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Support Grows for Teacher Bonuses
More Schools Offer Performance Pay as House Debates Issue

By Michael Alison Chandler
Washington Post Staff Writer
Tuesday, September 18, 2007

A movement gaining momentum in Congress and some school systems in the Washington region and beyond would boost pay for exceptional teachers in high-poverty schools, a departure from salary schedules based on seniority and professional degrees that have kept pay in lockstep for decades.

Lawmakers are debating this month whether to authorize federal grants through a revision of the No Child Left Behind law for bonuses of as much as $12,500 a year for outstanding teachers in schools that serve low-income areas.

National teachers unions denounce the proposal for "performance pay," saying it would undermine their ability to negotiate contracts and would be based in part on what they consider an unfair and unreliable measure: student test scores.

Debate over the proposal has exposed unusual fissures between the influential unions and longtime Democratic allies. Some education experts say the unions are out of step with parents and voters who support the business-oriented idea of providing financial incentives for excellent work.

Rep. George Miller (D-Calif.), chairman of the House Education and Labor Committee, said that the teaching workforce is leaking talent and that his proposal would help rejuvenate it. Young teachers watch their friends "go off and get paid for their time and ingenuity" in other fields, Miller said. "In teaching, you go as fast as the slowest person."

Miller's proposal, building on recent federal steps to encourage incentive pay, would provide grants to school systems that choose to pay bonuses to teachers who excel in high-poverty schools, worth up to $10,000 in most cases and $12,500 for specialists in math, science and other hard-to-staff subjects. Decisions on who gets extra pay would be based on student test gains and professional evaluations. Miller's aides said they had no cost estimate for the measure.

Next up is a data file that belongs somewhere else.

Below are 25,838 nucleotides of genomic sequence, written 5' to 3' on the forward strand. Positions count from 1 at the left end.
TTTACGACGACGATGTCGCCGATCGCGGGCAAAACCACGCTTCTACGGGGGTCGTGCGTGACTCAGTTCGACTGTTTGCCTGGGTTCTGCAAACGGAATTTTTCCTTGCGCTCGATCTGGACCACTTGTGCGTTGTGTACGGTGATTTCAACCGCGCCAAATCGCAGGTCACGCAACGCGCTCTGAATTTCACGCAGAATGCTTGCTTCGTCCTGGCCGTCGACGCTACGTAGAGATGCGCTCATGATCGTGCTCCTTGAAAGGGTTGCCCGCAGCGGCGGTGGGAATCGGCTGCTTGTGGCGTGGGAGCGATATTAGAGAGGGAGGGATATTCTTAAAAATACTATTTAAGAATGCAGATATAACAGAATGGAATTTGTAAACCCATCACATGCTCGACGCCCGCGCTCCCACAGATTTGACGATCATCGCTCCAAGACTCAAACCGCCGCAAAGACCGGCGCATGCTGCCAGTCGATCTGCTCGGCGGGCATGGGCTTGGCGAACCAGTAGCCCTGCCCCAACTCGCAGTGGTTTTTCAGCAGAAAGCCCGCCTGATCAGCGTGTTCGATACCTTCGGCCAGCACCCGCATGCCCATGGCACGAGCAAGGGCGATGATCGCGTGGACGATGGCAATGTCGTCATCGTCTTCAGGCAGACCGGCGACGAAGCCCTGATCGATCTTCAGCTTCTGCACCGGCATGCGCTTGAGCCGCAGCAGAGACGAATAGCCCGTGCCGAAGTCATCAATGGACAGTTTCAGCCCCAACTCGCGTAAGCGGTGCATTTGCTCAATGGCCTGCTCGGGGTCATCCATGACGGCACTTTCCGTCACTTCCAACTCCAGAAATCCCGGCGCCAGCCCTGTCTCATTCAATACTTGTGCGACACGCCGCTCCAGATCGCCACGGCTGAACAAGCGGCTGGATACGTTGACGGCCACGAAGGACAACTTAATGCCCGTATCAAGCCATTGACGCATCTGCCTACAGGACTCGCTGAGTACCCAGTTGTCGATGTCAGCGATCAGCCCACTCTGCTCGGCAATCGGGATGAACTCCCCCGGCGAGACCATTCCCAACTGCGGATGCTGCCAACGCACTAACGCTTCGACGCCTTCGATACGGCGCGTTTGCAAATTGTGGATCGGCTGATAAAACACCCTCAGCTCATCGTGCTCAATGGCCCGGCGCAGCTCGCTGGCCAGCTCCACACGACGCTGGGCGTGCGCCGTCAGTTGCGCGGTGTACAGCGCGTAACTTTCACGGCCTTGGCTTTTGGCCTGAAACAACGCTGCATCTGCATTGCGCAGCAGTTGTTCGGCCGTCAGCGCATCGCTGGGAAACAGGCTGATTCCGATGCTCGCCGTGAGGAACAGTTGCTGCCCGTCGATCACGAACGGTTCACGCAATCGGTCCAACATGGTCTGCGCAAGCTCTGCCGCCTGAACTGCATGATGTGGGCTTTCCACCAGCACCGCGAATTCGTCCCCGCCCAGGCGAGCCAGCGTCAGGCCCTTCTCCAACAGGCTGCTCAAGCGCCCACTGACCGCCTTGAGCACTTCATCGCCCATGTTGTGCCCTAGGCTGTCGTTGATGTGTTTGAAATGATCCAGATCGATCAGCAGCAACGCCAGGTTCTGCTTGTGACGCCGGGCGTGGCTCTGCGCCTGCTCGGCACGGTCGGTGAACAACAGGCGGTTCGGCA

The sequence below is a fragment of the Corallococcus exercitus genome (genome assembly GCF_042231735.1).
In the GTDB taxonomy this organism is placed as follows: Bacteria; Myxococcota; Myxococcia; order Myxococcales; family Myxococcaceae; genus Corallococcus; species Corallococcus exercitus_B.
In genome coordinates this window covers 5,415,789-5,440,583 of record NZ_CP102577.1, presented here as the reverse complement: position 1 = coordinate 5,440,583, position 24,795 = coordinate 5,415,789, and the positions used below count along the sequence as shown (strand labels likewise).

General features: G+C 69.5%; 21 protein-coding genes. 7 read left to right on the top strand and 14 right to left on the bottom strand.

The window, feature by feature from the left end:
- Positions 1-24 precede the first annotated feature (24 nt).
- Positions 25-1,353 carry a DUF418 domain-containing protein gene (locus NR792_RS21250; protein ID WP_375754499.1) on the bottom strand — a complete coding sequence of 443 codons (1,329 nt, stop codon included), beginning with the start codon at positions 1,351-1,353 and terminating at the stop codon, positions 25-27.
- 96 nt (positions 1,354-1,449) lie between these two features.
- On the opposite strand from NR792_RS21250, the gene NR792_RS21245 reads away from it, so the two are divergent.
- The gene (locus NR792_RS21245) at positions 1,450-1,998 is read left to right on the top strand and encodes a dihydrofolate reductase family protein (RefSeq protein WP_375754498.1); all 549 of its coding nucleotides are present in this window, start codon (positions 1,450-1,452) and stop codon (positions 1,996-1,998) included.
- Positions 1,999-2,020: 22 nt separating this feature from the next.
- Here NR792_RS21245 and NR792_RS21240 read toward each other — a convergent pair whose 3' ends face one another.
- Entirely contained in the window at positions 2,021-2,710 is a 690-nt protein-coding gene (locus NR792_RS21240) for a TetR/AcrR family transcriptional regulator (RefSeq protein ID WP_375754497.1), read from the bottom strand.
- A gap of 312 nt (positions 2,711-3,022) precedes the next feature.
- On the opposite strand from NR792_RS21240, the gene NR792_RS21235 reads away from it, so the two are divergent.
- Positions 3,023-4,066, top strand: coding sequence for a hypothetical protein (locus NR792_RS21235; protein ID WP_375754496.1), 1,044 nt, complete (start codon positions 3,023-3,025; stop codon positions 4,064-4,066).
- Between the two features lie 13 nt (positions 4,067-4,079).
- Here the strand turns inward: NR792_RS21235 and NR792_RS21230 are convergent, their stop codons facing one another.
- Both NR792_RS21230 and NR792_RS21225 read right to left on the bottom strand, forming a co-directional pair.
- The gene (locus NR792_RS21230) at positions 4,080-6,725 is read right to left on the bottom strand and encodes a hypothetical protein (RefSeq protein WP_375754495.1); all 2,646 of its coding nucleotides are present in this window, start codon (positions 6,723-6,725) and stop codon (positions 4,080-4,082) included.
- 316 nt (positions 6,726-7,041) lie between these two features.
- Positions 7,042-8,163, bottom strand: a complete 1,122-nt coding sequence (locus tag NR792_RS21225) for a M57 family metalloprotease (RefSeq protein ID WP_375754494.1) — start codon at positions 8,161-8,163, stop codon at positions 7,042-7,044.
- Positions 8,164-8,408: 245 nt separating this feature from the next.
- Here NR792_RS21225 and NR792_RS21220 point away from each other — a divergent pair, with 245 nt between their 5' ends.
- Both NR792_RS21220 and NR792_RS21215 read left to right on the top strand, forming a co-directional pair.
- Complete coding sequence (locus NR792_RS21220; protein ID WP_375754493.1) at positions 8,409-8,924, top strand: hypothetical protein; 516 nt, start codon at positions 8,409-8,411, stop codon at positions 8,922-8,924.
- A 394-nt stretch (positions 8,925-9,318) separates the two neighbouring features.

Advocates of performance pay have seen similar initiatives fail, and many take pains to avoid the term "merit pay" and its association with past mistakes. But with fresh support from foundations and new tools that enable student achievement data to be linked to individual teachers, many experts said the idea is gaining favor. Performance pay efforts are underway in school systems in Denver and Minnesota, and some local administrators are planning to establish fast tracks for financial rewards for top teachers.

The Prince George's County school system has a five-year, $17 million federal grant to develop a program that will reward teachers for student test gains, positive classroom performance evaluations, and professional activities such as mentoring other teachers or becoming certified by the National Board for Professional Teaching Standards. Participation by teachers at the selected schools will be voluntary.

Expected to start next year in 30 schools that serve low-income areas, the initiative could add as much as $12,000 to a teacher's annual salary, making it possible for a top-rated fourth-year teacher to make as much as one with 14 years of experience, Superintendent John E. Deasy said. Salaries for starting teachers in Prince George's and elsewhere in the area are a little more than $40,000 a year.

"We need to pay our best and brightest more, particularly in places where it's most difficult to work," Deasy said.

In the District, a five-year, $14 million federal grant is fueling a pilot program to reward teachers and principals in a dozen high-poverty public schools each year that achieve the strongest gains in test scores and share successful strategies with others. Details are being worked out by the city school system, the local teachers union and a partner organization, New Leaders for New Schools.